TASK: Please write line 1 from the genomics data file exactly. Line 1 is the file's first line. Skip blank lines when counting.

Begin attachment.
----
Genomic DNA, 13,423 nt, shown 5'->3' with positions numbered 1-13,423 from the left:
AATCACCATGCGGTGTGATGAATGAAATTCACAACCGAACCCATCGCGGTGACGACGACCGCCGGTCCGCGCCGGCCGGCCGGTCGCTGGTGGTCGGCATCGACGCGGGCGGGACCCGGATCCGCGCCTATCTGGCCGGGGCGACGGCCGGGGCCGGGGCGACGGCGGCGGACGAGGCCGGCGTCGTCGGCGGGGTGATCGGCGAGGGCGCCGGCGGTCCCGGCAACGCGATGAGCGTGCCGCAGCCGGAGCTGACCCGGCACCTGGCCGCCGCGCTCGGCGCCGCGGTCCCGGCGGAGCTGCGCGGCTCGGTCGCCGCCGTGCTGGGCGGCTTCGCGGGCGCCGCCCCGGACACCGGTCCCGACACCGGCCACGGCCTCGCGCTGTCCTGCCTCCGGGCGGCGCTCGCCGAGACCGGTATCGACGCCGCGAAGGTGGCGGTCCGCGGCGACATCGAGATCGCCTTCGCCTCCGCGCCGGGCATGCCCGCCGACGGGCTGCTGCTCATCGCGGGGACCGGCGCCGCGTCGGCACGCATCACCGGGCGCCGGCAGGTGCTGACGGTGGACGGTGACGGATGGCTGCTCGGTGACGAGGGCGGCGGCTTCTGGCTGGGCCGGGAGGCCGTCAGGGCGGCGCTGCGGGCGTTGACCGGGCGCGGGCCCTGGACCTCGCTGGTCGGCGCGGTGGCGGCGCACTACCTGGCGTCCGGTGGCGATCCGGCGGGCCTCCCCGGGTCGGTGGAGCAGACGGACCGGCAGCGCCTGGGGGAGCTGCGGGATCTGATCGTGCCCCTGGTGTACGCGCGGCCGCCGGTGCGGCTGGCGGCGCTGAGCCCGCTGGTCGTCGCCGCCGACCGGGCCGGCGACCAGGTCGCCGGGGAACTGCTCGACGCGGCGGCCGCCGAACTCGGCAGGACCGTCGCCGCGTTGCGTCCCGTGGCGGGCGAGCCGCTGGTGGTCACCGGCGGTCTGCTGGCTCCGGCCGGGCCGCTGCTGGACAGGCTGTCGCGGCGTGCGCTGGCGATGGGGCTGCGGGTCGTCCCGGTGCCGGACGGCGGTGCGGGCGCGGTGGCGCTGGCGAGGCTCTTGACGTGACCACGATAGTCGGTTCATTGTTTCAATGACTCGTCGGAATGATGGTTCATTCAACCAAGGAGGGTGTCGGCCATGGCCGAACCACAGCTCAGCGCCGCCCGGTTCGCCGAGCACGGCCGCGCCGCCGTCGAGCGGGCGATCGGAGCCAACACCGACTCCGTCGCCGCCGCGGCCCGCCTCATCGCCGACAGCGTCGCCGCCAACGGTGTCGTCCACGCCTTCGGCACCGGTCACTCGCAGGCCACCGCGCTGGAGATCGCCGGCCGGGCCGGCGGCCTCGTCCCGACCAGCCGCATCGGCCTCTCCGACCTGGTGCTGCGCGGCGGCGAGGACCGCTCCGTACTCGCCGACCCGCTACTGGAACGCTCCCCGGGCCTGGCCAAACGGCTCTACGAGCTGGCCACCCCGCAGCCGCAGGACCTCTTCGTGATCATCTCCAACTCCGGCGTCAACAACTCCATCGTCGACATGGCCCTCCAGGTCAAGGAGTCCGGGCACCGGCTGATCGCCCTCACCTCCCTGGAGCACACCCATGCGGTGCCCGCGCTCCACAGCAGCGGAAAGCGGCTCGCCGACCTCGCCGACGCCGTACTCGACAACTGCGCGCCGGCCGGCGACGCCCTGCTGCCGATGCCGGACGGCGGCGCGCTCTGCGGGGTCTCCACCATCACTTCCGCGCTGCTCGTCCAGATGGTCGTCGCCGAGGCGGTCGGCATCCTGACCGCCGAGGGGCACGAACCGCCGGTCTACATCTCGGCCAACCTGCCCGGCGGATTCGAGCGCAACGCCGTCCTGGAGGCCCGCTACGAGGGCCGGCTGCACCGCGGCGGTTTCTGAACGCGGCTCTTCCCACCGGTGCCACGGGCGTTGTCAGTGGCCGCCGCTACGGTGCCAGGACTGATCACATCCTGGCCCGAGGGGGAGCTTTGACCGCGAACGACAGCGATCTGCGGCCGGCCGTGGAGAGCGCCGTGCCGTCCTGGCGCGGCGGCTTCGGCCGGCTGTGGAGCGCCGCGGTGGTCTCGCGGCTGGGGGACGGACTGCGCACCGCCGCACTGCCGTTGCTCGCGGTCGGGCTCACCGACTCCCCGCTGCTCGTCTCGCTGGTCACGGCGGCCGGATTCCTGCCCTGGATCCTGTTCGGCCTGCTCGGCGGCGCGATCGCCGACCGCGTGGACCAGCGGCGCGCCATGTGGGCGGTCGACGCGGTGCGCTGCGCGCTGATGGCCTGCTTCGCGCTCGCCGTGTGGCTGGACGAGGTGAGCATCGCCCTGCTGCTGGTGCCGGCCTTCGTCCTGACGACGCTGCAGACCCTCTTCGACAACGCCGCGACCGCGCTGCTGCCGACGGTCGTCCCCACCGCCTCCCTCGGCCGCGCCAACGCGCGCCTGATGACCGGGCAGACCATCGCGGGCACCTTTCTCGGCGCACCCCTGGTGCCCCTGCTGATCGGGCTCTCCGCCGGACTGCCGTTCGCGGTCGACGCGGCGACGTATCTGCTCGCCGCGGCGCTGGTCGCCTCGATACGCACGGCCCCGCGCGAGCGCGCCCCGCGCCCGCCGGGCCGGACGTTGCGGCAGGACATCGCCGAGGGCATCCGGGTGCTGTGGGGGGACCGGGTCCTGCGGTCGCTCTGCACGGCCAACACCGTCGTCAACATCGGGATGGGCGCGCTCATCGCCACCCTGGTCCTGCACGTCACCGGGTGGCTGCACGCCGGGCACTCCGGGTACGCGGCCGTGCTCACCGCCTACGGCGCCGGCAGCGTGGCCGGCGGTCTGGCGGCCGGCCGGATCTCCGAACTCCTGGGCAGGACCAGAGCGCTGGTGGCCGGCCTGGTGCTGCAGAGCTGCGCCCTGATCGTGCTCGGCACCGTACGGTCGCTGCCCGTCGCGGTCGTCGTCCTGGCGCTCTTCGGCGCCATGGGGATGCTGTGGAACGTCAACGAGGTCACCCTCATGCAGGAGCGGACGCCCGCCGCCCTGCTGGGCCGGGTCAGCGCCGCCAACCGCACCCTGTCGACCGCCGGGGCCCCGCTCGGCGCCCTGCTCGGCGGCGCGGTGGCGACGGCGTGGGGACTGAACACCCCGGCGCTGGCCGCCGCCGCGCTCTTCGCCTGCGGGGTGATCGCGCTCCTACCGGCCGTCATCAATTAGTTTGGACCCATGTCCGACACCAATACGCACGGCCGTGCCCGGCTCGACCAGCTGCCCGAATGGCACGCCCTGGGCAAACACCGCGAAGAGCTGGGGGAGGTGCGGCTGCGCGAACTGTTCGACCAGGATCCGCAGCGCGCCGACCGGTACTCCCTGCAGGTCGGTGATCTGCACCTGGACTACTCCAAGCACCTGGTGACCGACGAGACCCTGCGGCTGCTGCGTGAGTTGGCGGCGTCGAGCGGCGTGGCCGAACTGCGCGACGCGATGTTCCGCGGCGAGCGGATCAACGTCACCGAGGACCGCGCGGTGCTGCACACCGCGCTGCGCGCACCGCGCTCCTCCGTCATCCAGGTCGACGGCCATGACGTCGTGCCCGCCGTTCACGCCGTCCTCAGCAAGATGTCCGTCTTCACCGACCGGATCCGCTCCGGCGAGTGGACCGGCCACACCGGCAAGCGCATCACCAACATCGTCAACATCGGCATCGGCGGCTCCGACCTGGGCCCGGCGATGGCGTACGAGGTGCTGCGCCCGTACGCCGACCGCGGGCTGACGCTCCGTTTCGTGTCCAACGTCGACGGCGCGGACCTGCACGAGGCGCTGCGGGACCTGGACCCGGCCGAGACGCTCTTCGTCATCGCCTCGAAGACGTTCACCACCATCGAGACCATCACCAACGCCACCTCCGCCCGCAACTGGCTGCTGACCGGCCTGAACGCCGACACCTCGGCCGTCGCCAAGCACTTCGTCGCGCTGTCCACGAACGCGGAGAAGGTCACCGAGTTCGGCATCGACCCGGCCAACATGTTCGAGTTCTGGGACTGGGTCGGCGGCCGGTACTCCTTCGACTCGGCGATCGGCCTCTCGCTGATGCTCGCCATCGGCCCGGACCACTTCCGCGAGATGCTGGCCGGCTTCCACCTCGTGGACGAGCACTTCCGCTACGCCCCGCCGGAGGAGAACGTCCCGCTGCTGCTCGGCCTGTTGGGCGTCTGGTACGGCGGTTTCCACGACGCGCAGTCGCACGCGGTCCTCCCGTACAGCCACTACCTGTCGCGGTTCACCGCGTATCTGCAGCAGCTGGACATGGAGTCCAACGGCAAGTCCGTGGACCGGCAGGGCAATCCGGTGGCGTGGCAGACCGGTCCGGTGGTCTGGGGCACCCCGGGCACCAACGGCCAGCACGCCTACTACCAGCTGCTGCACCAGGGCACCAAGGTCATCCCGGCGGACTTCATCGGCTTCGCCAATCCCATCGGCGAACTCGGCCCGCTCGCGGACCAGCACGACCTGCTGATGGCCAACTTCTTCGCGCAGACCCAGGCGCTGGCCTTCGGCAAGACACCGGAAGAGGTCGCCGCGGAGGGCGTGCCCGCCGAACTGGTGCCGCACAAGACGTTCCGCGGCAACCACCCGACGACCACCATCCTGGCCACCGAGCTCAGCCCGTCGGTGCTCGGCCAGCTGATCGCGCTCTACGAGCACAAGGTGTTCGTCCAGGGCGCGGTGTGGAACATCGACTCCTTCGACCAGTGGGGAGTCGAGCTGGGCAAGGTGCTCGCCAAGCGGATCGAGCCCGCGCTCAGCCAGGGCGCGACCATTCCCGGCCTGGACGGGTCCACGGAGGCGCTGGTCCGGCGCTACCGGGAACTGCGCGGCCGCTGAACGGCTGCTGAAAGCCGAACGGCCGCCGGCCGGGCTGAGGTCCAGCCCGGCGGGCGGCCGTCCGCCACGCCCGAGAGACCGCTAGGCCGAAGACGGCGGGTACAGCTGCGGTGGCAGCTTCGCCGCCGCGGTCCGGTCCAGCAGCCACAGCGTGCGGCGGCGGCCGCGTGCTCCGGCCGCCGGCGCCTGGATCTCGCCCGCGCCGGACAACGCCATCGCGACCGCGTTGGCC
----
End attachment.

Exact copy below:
Genomic DNA, 13,423 nt, shown 5'->3' with positions numbered 1-13,423 from the left: